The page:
Novartis AG announced Monday that it will buy generic drug makers Eon Labs of the United States and Hexal AG of Germany for $8.3 billion, creating the world’s largest generic drug company.
The Swiss pharmaceutical giant said it will buy all of Hexal and the two-thirds of Eon Labs that the German company owns for 5.65 billion euros [about $7.3 billion]. In addition, Novartis expects to spend close to $1 billion to buy the remaining Eon Labs shares, which trade on the Nasdaq Stock Market.
The acquisitions, to be integrated into the Novartis generics subsidiary Sandoz, will create the world’s largest company specializing in generic versions of drugs that have lost patent protection.
Sandoz’s 2004 annual sales including the other companies would be $5.1 billion, ahead of Israel’s Teva Pharmaceuticals Inc., which will hold the top spot until the deal closes in the second half of this year.
“The acquisitions of Hexal AG and Eon Labs will significantly strengthen our geographic presence and product portfolio, our development and registration capabilities, and increase our scale to rapidly bring a broad array of generic products to patients,” said Daniel Vasella, Chairman and CEO of Novartis.
Novartis said it expects annual cost savings of $200 million within three years after the deals close, with half in the first 18 months. The company, one of the world’s largest drug makers, said there would be “necessary reductions in the work force” but offered no details.
Generic drug competition
Pharmaceutical companies have complained in recent years that revenues were evaporating in part because of competition from generic drugs, which are significantly cheaper than drugs under patent protection.
But Vasella said the deal will help Novartis increase its bargaining power with customers while providing cost savings. Being able to offer generic drugs as well as branded medicines is an advantage in negotiations with large customers such as governments or chain pharmacies, Vasella said.
He said in a conference call that by 2010 Novartis aims to command about 10 percent of the global generic-drugs market, which it expects to grow by then to $100 billion from $58 billion in 2004.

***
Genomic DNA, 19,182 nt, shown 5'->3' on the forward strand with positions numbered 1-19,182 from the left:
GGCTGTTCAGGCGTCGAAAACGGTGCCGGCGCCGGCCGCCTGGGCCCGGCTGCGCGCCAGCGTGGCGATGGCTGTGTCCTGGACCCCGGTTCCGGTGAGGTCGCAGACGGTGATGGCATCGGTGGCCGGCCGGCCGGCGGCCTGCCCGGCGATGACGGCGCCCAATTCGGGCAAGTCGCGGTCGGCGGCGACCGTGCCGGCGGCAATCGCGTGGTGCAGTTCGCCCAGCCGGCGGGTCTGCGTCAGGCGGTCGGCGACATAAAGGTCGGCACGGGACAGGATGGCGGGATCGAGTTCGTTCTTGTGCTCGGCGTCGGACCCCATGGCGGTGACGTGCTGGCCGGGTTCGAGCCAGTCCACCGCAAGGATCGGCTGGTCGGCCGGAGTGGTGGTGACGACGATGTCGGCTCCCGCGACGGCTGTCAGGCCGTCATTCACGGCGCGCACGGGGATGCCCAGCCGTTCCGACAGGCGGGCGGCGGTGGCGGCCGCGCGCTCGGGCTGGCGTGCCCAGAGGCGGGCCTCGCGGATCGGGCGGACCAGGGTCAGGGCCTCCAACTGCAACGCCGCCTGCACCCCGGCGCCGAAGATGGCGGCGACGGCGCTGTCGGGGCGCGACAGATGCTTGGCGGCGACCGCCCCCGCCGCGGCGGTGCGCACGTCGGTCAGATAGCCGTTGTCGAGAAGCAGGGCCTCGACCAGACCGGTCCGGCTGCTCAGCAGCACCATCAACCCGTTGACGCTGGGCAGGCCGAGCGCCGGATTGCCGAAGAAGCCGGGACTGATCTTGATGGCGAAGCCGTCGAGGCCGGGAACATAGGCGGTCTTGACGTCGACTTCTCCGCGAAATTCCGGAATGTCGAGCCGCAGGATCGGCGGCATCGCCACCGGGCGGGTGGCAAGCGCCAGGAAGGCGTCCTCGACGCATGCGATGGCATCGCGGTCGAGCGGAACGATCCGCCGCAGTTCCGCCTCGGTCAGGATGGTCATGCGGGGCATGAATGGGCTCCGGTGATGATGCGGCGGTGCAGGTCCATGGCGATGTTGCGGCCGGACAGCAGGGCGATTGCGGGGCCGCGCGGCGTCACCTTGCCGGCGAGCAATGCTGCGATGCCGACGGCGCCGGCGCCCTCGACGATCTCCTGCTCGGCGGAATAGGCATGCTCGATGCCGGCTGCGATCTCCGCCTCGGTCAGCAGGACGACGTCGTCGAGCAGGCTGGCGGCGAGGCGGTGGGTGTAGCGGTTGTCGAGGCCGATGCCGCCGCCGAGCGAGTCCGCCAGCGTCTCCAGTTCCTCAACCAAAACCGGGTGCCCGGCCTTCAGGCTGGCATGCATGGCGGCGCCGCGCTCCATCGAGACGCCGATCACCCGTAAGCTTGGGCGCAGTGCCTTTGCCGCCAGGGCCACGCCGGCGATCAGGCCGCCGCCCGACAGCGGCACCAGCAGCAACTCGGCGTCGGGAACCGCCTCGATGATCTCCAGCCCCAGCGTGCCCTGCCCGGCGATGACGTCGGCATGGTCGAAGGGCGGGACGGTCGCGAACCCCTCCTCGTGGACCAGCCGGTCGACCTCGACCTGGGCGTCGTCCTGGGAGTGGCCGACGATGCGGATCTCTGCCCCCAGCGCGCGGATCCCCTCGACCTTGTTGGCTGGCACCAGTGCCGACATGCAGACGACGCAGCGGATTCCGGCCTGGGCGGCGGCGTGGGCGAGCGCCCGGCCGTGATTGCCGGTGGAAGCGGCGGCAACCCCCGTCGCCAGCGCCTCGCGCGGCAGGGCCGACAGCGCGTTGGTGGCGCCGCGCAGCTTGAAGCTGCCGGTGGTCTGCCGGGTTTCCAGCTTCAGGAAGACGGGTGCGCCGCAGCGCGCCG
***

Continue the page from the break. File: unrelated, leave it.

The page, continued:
“The focus will be on organic growth,” Vasella said. “But one will of course have to remain open to opportunities, if a real jewel comes along,” he added.
In August, Novartis completed its acquisition of Sabex Holdings Ltd., a Canadian generic drug maker, for $565 million. It bought the Slovenian generic drug maker Lek in 2002.
Vasella said he expects “tremendous” growth in revenue from generic drugs in Asia, especially in Japan, the world’s second-largest market for pharmaceutical products.
German deal questioned
Some analysts questioned the wisdom of expanding into Germany’s very competitive generics market, especially at an expensive price — nearly three times sales.
“To us, the deal is a bit puzzling,” Denise Anderson, analyst at independent brokerage Kepler Equities in Zurich, told Dow Jones Newswires. The deal for Eon Labs, however, “makes a lot of sense,” Anderson said.
Novartis will offer $31 each for the remaining Eon Labs shares, which closed Friday at $27.92.
Bob Pooler, an analyst at Lombard Odier Darier Hentsch in Zurich, said that having a strong presence in the United States was an advantage because U.S. health maintenance organizations prefer to buy drugs from a single source.
Hexal, one of the largest generic pharmaceutical companies in Germany, had sales of $1.65 billion in 2004 and employs about 7,000 people in more than 40 countries. Eon Labs reported 2004 sales of $431 million and employs approximately 500 people.
The transactions are subject to regulatory approvals in several countries.
Earlier this year Novartis said its 2004 net profit grew to a record $5.8 billion from $5.02 billion in 2003. Sales rose 14 percent to $28.2 billion. Novartis Group companies employ about 78,500 people and operate in over 140 countries worldwide.